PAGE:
Increase Response to Your E-mail Campaigns
By Matt Griffin
Follow these six steps to test along the conversion funnel.
As a cataloger, you spend time testing your circulation strategy, developing creative that will be a hit with your audience and building an image with which your customers can identify. But are you applying the same rigorous work to your e-mail campaigns?
"Merchants test around their catalogs because catalogs are expensive to produce, and they don't want waste," says Eric Kirby, senior vice president and general manager for e-mail solutions at DoubleClick. "But because e-mail always has been cheap, they don't bother to test it as much as they should."
And since e-mail spending will increase by 7 percent this year from 2005, according to a recent forecast by Jupiter Research, it might be time to re-evaluate how you send e-mail to ensure you're getting the most for your money.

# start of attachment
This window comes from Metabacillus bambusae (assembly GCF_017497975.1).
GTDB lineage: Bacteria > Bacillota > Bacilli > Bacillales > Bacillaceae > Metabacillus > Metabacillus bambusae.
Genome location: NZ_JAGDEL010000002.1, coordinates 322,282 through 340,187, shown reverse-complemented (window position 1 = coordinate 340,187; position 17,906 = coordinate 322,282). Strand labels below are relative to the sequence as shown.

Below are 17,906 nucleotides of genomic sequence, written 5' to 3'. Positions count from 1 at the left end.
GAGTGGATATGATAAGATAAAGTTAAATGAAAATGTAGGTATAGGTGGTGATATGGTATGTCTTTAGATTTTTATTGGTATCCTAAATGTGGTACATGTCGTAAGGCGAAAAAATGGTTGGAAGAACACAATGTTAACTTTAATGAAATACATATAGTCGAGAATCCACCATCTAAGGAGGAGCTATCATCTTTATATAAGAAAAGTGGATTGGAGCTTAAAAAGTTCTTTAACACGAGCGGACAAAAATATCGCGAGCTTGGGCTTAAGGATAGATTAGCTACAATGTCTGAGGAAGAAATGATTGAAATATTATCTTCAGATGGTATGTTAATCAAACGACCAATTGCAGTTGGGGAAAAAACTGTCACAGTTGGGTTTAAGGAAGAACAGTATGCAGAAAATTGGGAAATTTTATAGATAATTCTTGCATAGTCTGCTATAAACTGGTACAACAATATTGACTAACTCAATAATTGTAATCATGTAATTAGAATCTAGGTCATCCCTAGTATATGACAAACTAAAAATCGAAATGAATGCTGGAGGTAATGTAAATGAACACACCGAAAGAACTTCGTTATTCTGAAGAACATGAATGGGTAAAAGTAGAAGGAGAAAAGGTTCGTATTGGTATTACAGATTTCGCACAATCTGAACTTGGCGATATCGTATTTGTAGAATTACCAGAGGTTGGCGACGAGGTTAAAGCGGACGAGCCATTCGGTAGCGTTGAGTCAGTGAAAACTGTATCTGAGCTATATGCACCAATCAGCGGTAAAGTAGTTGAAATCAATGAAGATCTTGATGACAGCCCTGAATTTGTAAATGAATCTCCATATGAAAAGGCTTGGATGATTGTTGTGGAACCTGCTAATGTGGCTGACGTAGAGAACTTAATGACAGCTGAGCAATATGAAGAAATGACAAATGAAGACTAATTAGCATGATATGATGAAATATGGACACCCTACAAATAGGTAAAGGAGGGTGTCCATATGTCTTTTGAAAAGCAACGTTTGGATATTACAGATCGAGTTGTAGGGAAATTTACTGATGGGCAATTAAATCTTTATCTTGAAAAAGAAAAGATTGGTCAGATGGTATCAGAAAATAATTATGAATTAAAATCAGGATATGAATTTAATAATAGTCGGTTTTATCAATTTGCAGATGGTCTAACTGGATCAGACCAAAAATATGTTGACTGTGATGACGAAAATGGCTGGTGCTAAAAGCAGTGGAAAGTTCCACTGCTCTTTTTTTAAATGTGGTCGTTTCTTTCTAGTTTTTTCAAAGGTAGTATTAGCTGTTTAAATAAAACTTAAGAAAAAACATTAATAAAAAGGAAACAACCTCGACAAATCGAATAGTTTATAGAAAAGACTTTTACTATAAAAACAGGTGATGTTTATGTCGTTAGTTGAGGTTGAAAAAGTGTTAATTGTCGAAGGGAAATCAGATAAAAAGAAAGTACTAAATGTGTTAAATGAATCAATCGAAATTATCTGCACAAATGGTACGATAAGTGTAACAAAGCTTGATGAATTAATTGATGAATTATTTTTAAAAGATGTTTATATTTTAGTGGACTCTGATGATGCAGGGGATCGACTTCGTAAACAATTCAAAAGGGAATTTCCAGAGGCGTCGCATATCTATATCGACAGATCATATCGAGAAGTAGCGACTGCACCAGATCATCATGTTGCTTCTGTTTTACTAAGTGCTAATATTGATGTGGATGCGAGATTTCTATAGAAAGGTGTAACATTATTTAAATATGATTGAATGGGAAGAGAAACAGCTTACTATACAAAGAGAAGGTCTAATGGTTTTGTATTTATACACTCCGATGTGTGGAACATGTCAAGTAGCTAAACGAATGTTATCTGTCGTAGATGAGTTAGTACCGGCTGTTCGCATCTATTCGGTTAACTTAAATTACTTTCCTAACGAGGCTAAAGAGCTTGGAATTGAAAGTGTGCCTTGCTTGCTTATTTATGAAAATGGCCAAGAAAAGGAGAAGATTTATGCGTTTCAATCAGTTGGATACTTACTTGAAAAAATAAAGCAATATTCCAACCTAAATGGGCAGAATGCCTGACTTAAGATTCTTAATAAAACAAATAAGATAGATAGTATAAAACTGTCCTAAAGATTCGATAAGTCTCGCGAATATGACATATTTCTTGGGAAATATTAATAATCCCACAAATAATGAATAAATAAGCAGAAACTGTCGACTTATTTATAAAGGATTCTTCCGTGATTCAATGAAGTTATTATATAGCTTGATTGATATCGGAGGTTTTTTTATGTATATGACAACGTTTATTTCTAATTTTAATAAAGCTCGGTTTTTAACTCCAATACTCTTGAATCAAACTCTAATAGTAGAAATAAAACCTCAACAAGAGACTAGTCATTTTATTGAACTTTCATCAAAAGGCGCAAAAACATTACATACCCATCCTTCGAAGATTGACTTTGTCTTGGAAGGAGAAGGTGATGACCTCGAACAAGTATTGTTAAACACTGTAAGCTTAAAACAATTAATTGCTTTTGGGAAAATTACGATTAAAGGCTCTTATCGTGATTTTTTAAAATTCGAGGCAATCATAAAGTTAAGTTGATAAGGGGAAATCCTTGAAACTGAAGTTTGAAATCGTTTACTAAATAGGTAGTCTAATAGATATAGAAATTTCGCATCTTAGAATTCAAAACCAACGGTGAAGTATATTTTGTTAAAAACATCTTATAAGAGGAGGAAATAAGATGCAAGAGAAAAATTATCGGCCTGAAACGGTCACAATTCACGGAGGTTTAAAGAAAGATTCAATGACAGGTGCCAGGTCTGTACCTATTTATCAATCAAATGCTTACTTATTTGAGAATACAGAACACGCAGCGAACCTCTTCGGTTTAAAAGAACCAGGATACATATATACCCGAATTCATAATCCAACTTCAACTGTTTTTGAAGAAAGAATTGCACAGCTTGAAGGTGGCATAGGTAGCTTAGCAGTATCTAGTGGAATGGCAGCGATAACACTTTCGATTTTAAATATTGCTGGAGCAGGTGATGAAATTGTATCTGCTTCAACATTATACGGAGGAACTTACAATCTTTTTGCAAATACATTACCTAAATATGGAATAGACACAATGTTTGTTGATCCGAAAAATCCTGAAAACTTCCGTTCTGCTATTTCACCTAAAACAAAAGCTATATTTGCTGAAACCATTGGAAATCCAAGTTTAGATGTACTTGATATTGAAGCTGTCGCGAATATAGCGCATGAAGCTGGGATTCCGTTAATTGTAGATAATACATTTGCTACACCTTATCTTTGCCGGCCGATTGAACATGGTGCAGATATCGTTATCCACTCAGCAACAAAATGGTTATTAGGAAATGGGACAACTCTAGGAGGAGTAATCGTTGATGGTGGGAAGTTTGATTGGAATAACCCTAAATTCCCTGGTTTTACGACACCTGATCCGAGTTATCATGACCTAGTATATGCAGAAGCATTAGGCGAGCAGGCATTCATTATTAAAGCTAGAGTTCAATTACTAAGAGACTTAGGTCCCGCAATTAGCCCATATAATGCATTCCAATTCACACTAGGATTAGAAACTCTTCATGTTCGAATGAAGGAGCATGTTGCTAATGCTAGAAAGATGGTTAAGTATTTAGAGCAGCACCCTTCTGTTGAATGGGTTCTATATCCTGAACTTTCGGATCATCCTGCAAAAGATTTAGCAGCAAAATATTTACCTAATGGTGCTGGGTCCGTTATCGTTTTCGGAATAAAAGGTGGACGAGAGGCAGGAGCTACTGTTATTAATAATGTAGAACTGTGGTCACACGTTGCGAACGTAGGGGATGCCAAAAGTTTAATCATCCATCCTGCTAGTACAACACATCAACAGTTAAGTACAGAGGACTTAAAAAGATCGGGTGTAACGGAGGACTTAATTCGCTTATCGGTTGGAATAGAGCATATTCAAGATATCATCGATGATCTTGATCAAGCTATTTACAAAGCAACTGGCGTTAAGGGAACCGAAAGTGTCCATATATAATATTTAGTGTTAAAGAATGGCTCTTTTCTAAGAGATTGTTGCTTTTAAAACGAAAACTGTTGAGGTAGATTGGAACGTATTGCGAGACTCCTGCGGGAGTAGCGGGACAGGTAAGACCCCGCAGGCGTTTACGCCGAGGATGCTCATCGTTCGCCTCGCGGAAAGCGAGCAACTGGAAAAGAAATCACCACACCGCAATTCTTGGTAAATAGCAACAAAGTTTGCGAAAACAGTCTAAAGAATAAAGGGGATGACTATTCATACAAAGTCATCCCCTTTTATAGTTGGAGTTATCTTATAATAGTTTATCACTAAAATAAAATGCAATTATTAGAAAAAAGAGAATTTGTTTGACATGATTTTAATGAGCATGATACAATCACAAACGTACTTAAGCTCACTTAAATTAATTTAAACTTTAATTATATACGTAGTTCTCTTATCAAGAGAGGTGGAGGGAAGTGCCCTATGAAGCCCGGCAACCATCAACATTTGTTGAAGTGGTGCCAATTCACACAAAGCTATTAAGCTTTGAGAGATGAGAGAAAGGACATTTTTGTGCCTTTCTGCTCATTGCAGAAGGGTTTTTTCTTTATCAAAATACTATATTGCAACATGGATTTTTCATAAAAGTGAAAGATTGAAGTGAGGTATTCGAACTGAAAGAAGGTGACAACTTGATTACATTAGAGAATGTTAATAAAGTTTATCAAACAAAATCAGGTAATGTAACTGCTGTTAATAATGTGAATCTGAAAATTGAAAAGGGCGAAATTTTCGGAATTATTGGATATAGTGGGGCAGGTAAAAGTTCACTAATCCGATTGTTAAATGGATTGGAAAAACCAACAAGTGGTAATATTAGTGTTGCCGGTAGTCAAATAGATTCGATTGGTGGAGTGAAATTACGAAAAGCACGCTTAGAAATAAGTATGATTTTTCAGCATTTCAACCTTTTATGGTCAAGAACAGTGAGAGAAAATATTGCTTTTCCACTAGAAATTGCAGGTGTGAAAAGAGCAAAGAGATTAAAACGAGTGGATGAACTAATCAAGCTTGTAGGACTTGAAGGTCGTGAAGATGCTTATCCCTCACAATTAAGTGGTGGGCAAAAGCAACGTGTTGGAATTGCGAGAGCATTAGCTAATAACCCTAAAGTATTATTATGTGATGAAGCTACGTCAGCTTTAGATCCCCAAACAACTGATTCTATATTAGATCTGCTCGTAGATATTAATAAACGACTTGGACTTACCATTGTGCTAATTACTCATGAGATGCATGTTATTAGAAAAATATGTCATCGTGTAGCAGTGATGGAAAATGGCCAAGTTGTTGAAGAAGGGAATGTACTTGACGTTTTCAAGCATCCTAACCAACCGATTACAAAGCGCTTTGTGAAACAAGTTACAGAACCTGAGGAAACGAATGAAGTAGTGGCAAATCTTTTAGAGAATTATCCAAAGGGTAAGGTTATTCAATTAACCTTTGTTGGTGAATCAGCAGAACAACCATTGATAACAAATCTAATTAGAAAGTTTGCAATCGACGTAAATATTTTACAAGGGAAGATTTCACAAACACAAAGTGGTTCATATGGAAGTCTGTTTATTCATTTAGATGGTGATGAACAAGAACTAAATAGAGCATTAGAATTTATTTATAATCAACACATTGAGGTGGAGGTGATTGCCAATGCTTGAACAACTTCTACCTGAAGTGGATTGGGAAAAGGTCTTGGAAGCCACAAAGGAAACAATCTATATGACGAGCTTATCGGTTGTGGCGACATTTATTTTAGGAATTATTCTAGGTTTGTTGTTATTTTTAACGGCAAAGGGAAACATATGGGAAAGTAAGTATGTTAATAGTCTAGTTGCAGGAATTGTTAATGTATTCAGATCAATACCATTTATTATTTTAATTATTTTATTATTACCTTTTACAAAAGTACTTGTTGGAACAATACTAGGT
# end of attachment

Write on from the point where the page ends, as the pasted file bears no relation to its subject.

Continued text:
Kirby suggests a testing strategy that follows the framework of a customer's interaction with your e-mail program. Here are six steps that can help:
1. Test address acquisition techniques. This is the first time a customer will interact with your e-mail campaign, and you need to make a good impression. Why should the customer give you permission to e-mail her? And more than just seeking permission to e-mail, you need permission to e-mail the correct address, says Rich Fleck, director of strategic services for DoubleClick. Because the average consumer has multiple e-mail addresses, get permission to e-mail the address she most frequently checks.
The best way to get that information is to "clearly state the benefits [customers] receive by providing their primary e-mail addresses," Fleck says. While these benefits should be stated whenever and wherever you collect e-mail addresses — from your site's homepage, to the call center — the benefits themselves can vary.